5-alpha reductase inhibitors For BPH Linked to Higher, Not Lower, PSA Levels

MedicalResearch.com Interview with:
Teemu J Murtola, MD, PhD, adjunct professor
University of Tampere, Faculty of Medicine and Life Sciences
Tampere University Hospital, Department of Urology
Tampere, Finland

MedicalResearch.com: What is the background for this study?

Response: A previous study called Prostate Cancer Prevention Trial
(PCPT) showed that finasteride, which belongs to a drug group called
5alpha-reductase inhibitors lowers serum PSA and increases sensitivity
of PSA to detect high-grade prostate cancer in men who had little or
no symptoms of the lower urinary tract. We postulated that this effect
would increase the accuracy and benefits of PSA-based prostate cancer
screening.

Finnish Randomized Study of Screening for Prostate Cancer was a large
trial of over 80,000 men randomized either to be screened for prostate
cancer with a PSA test at 4-year intervals or to be followed for
prostate cancer incidence and mortality via national registries. Three
consecutive screening rounds were commenced between 1996-2008. In the
current study we compared the effects of PSA-based screening on
prostate cancer risk and mortality separately among men who were using
5alpha-reductase inhibitors finasteride or dutasteride and among men
who were not.


MedicalResearch.com: What are the main findings?

Response: Contrary to what we expected, men using 5alpha-reductase inhibitors
had higher median PSA level, not lower, than the non-users. Among the
users PSA-level did not predict high-grade prostate cancer as
effectively as it did among the non-users. Further, prostate cancer
screening did not affect prostate cancer incidence and mortality among
the users of 5alpha-reductase inhibitors, whereas among the non-users
prostate cancer screening led to higher prostate cancer incidence and
lower prostate cancer-specific mortality compared to the control arm.

Our results on PSA level and detection of high-grade cancer differ
from previous reports because in clinical practice finasteride and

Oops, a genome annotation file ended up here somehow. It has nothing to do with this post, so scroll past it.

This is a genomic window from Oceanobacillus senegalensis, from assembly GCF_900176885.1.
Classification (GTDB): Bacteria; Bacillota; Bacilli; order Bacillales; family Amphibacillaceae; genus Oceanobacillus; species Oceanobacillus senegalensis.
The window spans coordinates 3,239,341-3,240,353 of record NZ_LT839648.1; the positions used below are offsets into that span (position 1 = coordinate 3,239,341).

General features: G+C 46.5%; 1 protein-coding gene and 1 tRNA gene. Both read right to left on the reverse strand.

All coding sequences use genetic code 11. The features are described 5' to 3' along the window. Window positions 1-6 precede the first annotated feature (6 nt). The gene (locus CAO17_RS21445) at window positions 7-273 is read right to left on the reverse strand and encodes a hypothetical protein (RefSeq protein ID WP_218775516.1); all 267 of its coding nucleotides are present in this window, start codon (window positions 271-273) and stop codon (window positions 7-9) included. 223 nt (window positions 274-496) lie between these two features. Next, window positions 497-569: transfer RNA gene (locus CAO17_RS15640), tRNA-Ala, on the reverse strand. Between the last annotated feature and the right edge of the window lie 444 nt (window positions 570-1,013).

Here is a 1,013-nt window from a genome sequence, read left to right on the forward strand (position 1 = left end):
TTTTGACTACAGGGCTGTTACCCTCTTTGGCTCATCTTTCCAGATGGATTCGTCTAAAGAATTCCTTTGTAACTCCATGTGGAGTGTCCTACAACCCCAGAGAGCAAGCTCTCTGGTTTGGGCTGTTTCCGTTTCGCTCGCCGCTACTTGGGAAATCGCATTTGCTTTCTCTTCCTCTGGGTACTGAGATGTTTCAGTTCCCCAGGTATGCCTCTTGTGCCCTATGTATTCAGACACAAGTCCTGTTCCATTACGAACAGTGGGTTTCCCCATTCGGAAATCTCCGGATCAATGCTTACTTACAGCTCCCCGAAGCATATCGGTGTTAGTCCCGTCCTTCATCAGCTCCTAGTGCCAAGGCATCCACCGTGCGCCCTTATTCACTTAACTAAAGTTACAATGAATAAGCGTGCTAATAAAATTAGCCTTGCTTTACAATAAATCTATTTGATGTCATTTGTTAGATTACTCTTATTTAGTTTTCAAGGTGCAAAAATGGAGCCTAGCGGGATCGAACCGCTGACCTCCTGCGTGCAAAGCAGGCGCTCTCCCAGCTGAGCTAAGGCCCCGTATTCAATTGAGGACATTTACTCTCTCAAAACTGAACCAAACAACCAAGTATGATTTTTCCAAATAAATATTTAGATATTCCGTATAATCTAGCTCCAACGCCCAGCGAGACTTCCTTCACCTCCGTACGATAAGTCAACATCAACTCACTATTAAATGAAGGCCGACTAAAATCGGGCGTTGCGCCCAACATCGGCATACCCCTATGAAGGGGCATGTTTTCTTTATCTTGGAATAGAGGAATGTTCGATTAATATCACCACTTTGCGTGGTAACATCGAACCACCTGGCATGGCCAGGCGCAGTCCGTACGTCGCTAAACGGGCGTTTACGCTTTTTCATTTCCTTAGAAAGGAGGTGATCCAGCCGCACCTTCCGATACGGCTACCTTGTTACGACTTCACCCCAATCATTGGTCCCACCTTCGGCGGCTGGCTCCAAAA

dutasteride are used in management of benign prostatic hyperplasia,
which in turn affects PSA apparently more than 5alpha-reductase
inhibitors do. This highlights the fact that although randomized
clinical trials are ideal for estimating causal effects of a drug, the
results may not be directly generalizable to clinical practice if the
indications for drug usage are different compared to the trial setting.

MedicalResearch.com: What should readers take away from your report?

– Users of finasteride or dutasteride have higher, not lower median
PSA compared to non-users if they are using the drugs for management
of benign prostatic hyperplasia (BPH)

– Finasteride or dutasteride usage does not improve accuracy of
efficacy of PSA-based prostate cancer screening when the drugs are
being used for BPH management. In fact PSA screening has less effect
on prostate cancer incidence or mortality among finasteride or
dutasteride users compared to the non-users.

MedicalResearch.com: What recommendations do you have for future research as a result of this study?

Response: Large, high-quality population-based epidemiological studies are
essential to see whether phenomenons observed in randomized clinical
trial setting are observed also in the real-world clinical practice.
Such studies should be encouraged.

MedicalResearch.com: Is there anything else you would like to add?

Response: I have received consultant fees from Astellas and Janssen-Cilag and
lecture fees from Astellas, GSK and Janssen-Cilag

MedicalResearch.com: Thank you for your contribution to the MedicalResearch.com community.

Citation:

Outcomes of prostate cancer screening by 5-alpha reductase inhibitor usage
Journal of Urology
ISSN 0022-5347
Accepted/In press – 10 Feb 2017

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